atoner


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a·tone

 (ə-tōn′)
v. a·toned, a·ton·ing, a·tones
v.intr.
1. To make amends, as for a sin or fault: These crimes must be atoned for.
2. Archaic To agree.
v.tr.
1. To expiate.
2. Archaic To conciliate; appease: "So heaven, atoned, shall dying Greece restore" (Alexander Pope).
3. Obsolete To reconcile or harmonize.

[Middle English atonen, to be reconciled, from at one, in agreement : at, at; see at + one, one; see one.]

a·ton′a·ble, a·tone′a·ble adj.
a·ton′er n.
American Heritage® Dictionary of the English Language, Fifth Edition. Copyright © 2016 by Houghton Mifflin Harcourt Publishing Company. Published by Houghton Mifflin Harcourt Publishing Company. All rights reserved.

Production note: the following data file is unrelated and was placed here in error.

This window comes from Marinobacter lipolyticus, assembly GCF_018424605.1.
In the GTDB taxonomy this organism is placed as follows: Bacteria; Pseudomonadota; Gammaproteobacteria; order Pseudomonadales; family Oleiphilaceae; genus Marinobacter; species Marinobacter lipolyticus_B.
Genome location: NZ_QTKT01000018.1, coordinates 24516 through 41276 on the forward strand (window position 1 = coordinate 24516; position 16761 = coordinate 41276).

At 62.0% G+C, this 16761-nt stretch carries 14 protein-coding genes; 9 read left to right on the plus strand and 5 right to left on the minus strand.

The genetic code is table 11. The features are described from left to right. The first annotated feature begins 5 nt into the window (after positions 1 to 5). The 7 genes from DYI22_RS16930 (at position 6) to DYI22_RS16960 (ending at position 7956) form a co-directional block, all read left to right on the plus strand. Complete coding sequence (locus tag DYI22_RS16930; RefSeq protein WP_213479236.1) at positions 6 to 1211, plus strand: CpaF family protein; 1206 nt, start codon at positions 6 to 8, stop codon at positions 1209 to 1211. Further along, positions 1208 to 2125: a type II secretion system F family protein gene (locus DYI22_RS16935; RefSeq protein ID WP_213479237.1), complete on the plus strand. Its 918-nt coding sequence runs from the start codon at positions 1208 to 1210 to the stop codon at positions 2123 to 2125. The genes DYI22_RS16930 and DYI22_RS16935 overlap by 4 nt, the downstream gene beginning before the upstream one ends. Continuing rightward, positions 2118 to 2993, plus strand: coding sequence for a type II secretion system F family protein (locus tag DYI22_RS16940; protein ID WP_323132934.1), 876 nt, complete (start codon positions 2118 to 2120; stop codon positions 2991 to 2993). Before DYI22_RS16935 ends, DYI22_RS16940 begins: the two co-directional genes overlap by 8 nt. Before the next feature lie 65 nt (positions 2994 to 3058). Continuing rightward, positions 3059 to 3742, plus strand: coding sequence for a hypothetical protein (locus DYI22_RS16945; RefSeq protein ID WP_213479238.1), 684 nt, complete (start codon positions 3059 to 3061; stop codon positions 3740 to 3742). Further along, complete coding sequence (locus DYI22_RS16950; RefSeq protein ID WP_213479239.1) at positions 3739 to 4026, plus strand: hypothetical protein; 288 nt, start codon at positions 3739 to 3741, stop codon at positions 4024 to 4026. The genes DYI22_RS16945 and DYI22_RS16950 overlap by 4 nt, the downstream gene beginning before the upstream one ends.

References in periodicals archive ?
It powerfully invokes the biblical idea of repentance through tears and in so doing, connects Gaskell's fallen protagonist to Mary Magdalene, (4) a complex and mythologized figure who manages to straddle both the models of sexual sinner and devout atoner. From its earliest reviews, critics have struggled with the idea that Ruth can possibly fit either of these types as she is shown as committing her 'sin' out of ignorance and so surely has no reason to repent.
Additionally, Eve is given one 23-line speech, in which "the ideas of punishment and atonement combine, since from Eve will come the descendant who will combine the functions of avenger and atoner" (107).
In Turner's Christology here, Jesus functions not as a crucified atoner, but instead as a hard-working example of labor's redemptive qualities.